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‘Focused on raising standards’: Rugby World Cup 2027 expands to 24 teams

By Finn Morton
(Photo by Brendon Thorne/Getty Images for England Rugby 2015)

In four years’ time, more nations than ever before will compete for the right to hoist the Webb Ellis Cup with World Cup confirming a four-team expansion for the 2027 men’s Rugby World Cup in Australia.


In an effort to increase “the competitiveness of the global game,” the next men’s World Cup will feature 24 teams spread out across six pools of four.

There will be a round of 16 before the quarter-finals as part of the “biggest revamp since the competition was introduced in 1987.”

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The World Rugby Council has approved the historic change which looks to provide unions and both domestic and international competitions “with greater opportunity and certainty.”

“If we are to become a truly global sport, we must create greater relevance, opportunity and competitiveness to attract new fans and grow value,” World Rugby Chairman Sir Bill Beaumont said in a statement.

“This incredible Rugby World Cup 2023 tournament has demonstrated the passion and potential that lies beyond the top 10 or 12 nations, if we think big and think inclusive. It is not acceptable to accept the status quo. Not acceptable to do nothing.

“The decision to expand Rugby World Cup 2027 to 24 teams is logical and the right thing to do. Underpinned by a new global calendar that increases certainty and opportunity, we are focused on raising standards, closing the gaps and creating a spectacle that fans demand to see. With its love of sport and major events, Australia is the perfect place to do just that.”


New Zealand
South Africa
11 - 12
New Zealand
6 - 44
South Africa
15 - 16
17 - 29
New Zealand
24 - 28
30 - 24
South Africa
28 - 29


The top two teams from each pool will automatically qualify for the round of 16 along with the best fourth-placed teams.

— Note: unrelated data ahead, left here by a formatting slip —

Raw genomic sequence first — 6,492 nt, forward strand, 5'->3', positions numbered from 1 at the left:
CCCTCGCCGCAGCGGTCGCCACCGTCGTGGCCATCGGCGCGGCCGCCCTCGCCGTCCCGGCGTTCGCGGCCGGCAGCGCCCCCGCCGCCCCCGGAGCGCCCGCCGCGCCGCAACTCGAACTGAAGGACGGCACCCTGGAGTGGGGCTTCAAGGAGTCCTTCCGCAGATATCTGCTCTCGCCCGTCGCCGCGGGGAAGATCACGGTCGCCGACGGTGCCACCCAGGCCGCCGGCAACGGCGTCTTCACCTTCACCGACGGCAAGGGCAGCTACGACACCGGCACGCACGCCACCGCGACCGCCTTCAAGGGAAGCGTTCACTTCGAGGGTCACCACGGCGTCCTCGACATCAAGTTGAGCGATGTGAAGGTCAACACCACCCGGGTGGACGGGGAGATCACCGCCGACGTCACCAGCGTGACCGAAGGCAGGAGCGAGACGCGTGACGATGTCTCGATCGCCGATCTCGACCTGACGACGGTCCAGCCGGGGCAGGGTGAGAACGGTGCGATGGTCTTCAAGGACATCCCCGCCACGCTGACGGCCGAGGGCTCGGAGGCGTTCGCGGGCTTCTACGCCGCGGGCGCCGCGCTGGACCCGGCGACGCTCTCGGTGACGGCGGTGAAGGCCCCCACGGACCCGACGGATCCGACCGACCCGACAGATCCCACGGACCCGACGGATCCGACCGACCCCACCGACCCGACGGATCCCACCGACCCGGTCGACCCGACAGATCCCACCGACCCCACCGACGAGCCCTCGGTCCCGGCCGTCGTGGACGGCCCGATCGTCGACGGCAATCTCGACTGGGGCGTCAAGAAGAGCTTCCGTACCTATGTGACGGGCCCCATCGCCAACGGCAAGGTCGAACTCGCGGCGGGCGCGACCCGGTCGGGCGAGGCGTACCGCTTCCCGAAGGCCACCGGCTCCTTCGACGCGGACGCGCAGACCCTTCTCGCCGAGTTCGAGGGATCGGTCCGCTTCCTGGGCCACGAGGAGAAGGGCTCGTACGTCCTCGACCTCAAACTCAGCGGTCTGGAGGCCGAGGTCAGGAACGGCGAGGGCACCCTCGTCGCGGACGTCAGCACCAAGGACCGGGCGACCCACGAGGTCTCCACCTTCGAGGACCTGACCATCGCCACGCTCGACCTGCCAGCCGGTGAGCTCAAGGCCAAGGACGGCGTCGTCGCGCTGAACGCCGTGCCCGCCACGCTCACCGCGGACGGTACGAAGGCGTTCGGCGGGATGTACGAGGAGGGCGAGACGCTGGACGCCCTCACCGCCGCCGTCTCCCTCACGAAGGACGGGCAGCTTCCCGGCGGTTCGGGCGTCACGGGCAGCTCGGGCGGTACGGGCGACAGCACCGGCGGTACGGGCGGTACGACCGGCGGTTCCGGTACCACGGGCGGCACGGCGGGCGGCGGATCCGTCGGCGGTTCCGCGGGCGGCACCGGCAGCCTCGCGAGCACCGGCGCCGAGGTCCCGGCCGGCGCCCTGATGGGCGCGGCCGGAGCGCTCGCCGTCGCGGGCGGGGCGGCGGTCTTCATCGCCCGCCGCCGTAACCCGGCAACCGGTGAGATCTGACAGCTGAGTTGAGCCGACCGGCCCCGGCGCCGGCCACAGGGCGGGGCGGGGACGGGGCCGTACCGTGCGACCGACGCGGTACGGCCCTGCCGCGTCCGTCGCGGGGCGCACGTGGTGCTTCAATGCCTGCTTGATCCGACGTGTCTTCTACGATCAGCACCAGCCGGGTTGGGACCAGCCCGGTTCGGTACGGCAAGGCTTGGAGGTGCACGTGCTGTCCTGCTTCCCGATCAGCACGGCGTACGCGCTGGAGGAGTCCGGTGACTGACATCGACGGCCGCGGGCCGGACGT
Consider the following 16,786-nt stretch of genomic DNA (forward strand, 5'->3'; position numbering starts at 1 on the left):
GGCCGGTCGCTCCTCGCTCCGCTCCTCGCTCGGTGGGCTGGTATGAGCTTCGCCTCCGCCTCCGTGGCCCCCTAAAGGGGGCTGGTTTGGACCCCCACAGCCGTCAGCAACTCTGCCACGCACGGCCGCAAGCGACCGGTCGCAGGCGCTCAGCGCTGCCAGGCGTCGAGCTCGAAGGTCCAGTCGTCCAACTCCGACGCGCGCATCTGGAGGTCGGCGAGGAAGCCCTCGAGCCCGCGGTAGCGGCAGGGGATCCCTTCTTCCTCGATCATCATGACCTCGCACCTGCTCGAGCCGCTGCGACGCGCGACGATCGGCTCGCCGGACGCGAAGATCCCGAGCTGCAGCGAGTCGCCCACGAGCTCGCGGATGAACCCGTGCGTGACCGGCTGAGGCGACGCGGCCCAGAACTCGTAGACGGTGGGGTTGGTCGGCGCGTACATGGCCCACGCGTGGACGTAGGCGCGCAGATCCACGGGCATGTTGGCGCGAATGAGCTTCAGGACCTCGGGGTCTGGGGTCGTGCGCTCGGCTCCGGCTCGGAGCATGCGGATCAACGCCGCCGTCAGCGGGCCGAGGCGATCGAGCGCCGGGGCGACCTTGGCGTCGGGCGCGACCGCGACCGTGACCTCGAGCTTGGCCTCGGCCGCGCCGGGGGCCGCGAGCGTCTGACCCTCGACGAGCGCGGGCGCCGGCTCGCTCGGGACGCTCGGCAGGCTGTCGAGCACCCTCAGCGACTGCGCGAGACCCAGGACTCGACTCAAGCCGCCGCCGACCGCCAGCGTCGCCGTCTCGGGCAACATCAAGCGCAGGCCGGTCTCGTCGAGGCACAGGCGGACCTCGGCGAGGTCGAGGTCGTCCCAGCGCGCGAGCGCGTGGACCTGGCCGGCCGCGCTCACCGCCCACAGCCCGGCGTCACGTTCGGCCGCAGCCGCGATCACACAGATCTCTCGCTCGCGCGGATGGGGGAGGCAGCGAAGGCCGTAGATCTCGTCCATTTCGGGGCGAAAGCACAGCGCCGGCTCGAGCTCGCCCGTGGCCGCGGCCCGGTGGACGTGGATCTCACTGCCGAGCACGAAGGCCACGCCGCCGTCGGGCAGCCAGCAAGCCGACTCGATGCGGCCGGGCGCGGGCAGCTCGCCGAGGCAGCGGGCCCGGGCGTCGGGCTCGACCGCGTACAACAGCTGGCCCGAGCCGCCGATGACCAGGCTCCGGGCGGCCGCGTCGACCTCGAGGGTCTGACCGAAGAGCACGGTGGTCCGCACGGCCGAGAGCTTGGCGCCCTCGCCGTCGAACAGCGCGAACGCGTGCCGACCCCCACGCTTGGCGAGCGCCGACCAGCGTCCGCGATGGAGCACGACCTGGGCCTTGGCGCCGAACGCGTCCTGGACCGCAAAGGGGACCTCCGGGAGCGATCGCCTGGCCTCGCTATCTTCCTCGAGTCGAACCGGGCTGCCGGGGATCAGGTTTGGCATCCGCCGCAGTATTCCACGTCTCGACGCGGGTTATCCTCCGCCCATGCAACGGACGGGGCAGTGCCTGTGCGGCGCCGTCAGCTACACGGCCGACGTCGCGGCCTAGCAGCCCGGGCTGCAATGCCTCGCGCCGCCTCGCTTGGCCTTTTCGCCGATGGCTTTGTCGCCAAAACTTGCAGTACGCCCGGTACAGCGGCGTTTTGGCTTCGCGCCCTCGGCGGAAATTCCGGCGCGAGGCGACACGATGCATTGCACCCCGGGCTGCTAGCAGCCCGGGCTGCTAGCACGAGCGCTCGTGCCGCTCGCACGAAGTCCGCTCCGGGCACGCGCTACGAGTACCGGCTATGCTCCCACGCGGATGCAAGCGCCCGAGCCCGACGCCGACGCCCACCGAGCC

Rugby World Cup 2027 will be run over seven weekends while the pool phase has been reduced to just four weeks.

World Rugby Chief Executive Alan Gilpin echoed Beaumont’s comments, saying it “is a huge step forward for the game.”

“Today’s decision is the culmination of a process that began in May 2022 with a new Rugby World Cup hosting model, greater collaboration on reform of the international calendar and recognition that the sport needed to evolve,” Gilpin said.


“A reduced pool phase with a more regular cadence of matches and the introduction of a round of 16 makes for a compelling and competitive pool phase where every match counts. To be able to achieve this new format in a reduced window while preserving important player welfare considerations is a huge step forward for the game and great for fans and players.”

RWC 2027 at a glance

  • Rugby World Cup 2027 will be hosted between 1 October and 13 November.
  • The tournament will be expanded from 20 to 24 teams.
  • New reduced six-week (seven-weekend) Rugby World Cup window approved, supporting welfare, entertainment and value imperatives – pool phase reduced from five to four weeks.
  • Round of 16 to be introduced with top two teams from each pool automatically qualifying along with the best four third-placed teams.
  • Decision provides certainty for all stakeholders and maintains Rugby World Cup’s position as the jewel in the crown of the international calendar.
  • Details of the qualification process for Rugby World Cup 2027 will be determined following a full review of France 2023 and consultation with unions and regions.

– “RWC 2027 at a glance” from World Rugby press release


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Rugby 1 hours ago
How Queensland Reds can spark Schmidt's Wallaby revolution

interesting. I did see last year Queensland and Brad Thorn use some bokke moves like the 6-2 bench and a move the bulls did in bringing back the tap and go from 5 out instead of the line out and maul. There can be many errors in a lineout, you loose control esp. if ref calls a borderline not straight, jumping across line, etc etc it is out of your control, then the maul, a few rules can mess you up again in the eyes of a ref, or others, you lose control. At least in a tap and go you control the move and the play, just have to 1. catch the ball and 2 watch the jackling from opposition, 3 watch being held up over try line. WAY to go I reckon. *2024. Tap and go 5 meters out.* The axis is key for Queensland, Wallabies and any union team. Get it right and there is magic. Lynagh McDermott (great cricket name) Wilson So Joe Schmidt will be watching and the Pacific Lions coaches are in Melbourne watching, poach city. I think if Q can get the Kiss of life not the Kiss of death they may well unlock that stacked backline. Vunivalu is improving. Kiss (and Brad Davis, Jonathan Fisher, Zane Hilton and Dale Roberson) and the progressive attacking style may work. He loves coaching. No pressure. Hell he knows the Bokke and Ireland, and time with ulster. Based on his league past he will understand how to break this flat line. He is a hands on skill set coach. One thing I am still waiting to see in union is the skill often shown in league, when 5 meters out they can *kick into the post* get the deflection and wrong foot opposition to score. Good Luck Queensland, hope you do well. They have the Hurricanes next Bula

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